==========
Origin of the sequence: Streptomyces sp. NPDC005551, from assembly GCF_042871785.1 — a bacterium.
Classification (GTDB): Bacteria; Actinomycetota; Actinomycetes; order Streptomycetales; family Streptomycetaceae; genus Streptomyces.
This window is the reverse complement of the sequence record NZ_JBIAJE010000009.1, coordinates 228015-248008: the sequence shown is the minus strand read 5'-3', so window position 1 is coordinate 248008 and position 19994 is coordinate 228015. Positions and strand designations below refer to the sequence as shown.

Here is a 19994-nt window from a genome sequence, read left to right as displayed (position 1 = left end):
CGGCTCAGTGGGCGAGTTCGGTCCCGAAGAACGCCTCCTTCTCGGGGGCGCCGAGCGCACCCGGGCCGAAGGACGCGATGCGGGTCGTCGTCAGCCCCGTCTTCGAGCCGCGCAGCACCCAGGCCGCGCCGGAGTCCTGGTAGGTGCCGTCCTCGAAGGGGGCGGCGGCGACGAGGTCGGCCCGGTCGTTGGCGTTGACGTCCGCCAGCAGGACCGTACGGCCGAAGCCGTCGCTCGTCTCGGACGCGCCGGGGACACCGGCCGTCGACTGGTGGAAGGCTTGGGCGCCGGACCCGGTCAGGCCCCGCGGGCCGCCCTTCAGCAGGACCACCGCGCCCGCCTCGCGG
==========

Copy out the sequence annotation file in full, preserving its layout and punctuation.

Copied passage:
Origin of the sequence: Streptomyces sp. NPDC005551, from assembly GCF_042871785.1 — a bacterium.
Classification (GTDB): Bacteria; Actinomycetota; Actinomycetes; order Streptomycetales; family Streptomycetaceae; genus Streptomyces.
This window is the reverse complement of the sequence record NZ_JBIAJE010000009.1, coordinates 228015-248008: the sequence shown is the minus strand read 5'-3', so window position 1 is coordinate 248008 and position 19994 is coordinate 228015. Positions and strand designations below refer to the sequence as shown.

Here is a 19994-nt window from a genome sequence, read left to right as displayed (position 1 = left end):
CGGCTCAGTGGGCGAGTTCGGTCCCGAAGAACGCCTCCTTCTCGGGGGCGCCGAGCGCACCCGGGCCGAAGGACGCGATGCGGGTCGTCGTCAGCCCCGTCTTCGAGCCGCGCAGCACCCAGGCCGCGCCGGAGTCCTGGTAGGTGCCGTCCTCGAAGGGGGCGGCGGCGACGAGGTCGGCCCGGTCGTTGGCGTTGACGTCCGCCAGCAGGACCGTACGGCCGAAGCCGTCGCTCGTCTCGGACGCGCCGGGGACACCGGCCGTCGACTGGTGGAAGGCTTGGGCGCCGGACCCGGTCAGGCCCCGCGGGCCGCCCTTCAGCAGGACCACCGCGCCCGCCTCGCGG